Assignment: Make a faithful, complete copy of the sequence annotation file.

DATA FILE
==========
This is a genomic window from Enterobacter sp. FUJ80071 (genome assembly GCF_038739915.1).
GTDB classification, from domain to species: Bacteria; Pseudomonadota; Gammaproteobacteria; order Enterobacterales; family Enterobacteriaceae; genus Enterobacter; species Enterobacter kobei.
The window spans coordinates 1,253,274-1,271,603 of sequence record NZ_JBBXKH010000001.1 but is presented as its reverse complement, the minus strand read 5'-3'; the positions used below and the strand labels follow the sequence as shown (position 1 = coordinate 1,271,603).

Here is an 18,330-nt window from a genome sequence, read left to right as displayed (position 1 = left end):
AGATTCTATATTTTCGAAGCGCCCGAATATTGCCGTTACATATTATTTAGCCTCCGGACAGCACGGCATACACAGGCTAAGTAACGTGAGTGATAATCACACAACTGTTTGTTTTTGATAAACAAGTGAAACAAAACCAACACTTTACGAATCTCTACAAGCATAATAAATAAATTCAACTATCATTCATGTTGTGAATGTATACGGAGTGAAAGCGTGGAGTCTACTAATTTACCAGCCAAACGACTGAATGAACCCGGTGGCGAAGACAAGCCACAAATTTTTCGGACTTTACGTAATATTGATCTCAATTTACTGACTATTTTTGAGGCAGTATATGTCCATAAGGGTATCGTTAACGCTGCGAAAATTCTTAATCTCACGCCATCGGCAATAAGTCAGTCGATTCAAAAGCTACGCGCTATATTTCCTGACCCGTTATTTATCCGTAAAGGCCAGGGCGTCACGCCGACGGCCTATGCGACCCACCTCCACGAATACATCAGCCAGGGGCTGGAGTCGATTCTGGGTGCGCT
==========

This is a genomic window from Enterobacter sp. FUJ80071 (genome assembly GCF_038739915.1).
GTDB classification, from domain to species: Bacteria; Pseudomonadota; Gammaproteobacteria; order Enterobacterales; family Enterobacteriaceae; genus Enterobacter; species Enterobacter kobei.
The window spans coordinates 1,253,274-1,271,603 of sequence record NZ_JBBXKH010000001.1 but is presented as its reverse complement, the minus strand read 5'-3'; the positions used below and the strand labels follow the sequence as shown (position 1 = coordinate 1,271,603).

Here is an 18,330-nt window from a genome sequence, read left to right as displayed (position 1 = left end):
AGATTCTATATTTTCGAAGCGCCCGAATATTGCCGTTACATATTATTTAGCCTCCGGACAGCACGGCATACACAGGCTAAGTAACGTGAGTGATAATCACACAACTGTTTGTTTTTGATAAACAAGTGAAACAAAACCAACACTTTACGAATCTCTACAAGCATAATAAATAAATTCAACTATCATTCATGTTGTGAATGTATACGGAGTGAAAGCGTGGAGTCTACTAATTTACCAGCCAAACGACTGAATGAACCCGGTGGCGAAGACAAGCCACAAATTTTTCGGACTTTACGTAATATTGATCTCAATTTACTGACTATTTTTGAGGCAGTATATGTCCATAAGGGTATCGTTAACGCTGCGAAAATTCTTAATCTCACGCCATCGGCAATAAGTCAGTCGATTCAAAAGCTACGCGCTATATTTCCTGACCCGTTATTTATCCGTAAAGGCCAGGGCGTCACGCCGACGGCCTATGCGACCCACCTCCACGAATACATCAGCCAGGGGCTGGAGTCGATTCTGGGTGCGCT